After 40 years of military dictatorship, mismanagement, and corruption, Nigeria's human development indicators are among the worst in the world. The situation in the Niger delta, although bad, is better than in most other parts of the country. Nigeria is now making some real progress and this is the best opportunity for reform in a generation. Last week, I visited Nigeria for talks with President Obasanjo, and announced a further £19 million in aid to improve the effectiveness of the federal Government. This is part of a trebling of UK aid to Nigeria from £35 million in 2003–04 to £100 million in 2007–08.
I thank my right hon. Friend for that extensive answer and for going to the Niger delta to see the situation. What work is he doing with the non-governmental organisations on the ground and with other Government Departments to ensure that there is stability in the Niger delta?
Principally, we are working with the Government of Nigeria to support the reform process. One example is that the Nigerians are now supporting the extractive industries' transparency initiative, which aims to ensure that the natural resource which is of such benefit to Nigeria—oil—is used in a transparent and open way and does not fuel the corruption that is such a problem in the Niger delta. We are not working in the Niger delta states because they receive 30 per cent. of the total revenue allocated to states in Nigeria, but they contain only 13 per cent. of the population. That is why I said that, relatively speaking, they are better off. But tackling corruption, improving security and reforming the way in which the public administration works will help to deal with the problems that that part of Nigeria faces.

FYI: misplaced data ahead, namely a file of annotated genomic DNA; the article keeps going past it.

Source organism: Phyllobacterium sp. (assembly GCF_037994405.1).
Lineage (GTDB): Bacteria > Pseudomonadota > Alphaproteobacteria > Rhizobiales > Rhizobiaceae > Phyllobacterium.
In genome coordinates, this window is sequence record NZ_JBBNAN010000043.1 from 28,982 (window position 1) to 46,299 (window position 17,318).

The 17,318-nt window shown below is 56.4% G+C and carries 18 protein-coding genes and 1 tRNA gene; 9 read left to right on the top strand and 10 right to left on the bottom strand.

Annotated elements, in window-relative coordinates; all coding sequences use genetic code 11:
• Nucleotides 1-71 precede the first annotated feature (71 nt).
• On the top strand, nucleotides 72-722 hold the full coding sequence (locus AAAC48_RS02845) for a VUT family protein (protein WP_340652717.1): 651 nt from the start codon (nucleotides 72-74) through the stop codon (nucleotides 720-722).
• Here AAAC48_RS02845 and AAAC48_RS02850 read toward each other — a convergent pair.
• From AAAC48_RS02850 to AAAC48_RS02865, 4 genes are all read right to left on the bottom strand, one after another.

I am sure my right hon. Friend will recognise the work done by our former colleague, Bill Tynan in setting up the Niger delta group, and also commend my hon. Friend John Robertson, who has volunteered to keep that going. Is not one of the problems in Nigeria that, because of cheap oil, 75 per cent. of the gas coming out of the oilfields in Nigeria is still flared when that resource could be used for the people of Nigeria and their economy? With the technical expertise that we have, can we not help the Nigerian Government to harness that gas and bring it to the mainland to be used for economic benefits?
I join my hon. Friend in paying tribute to our hon. Friend John Robertson and our former colleague, Bill Tynan, who have played a part in the all-party group. I am sure that this is an issue that both the oil companies and the Nigerian Government will happily consider if they can find a way of making it work. Despite the fact that Nigeria has a lot of oil, its GDP per head is still only $350 because it is a very populous country, and therefore sometimes people have a misinformed impression about how well-off Nigeria is. It is very poor and that is why we are increasing our aid programme. It is also why we are backing the calls for debt relief from Nigeria, and that will be very important in helping the country to progress.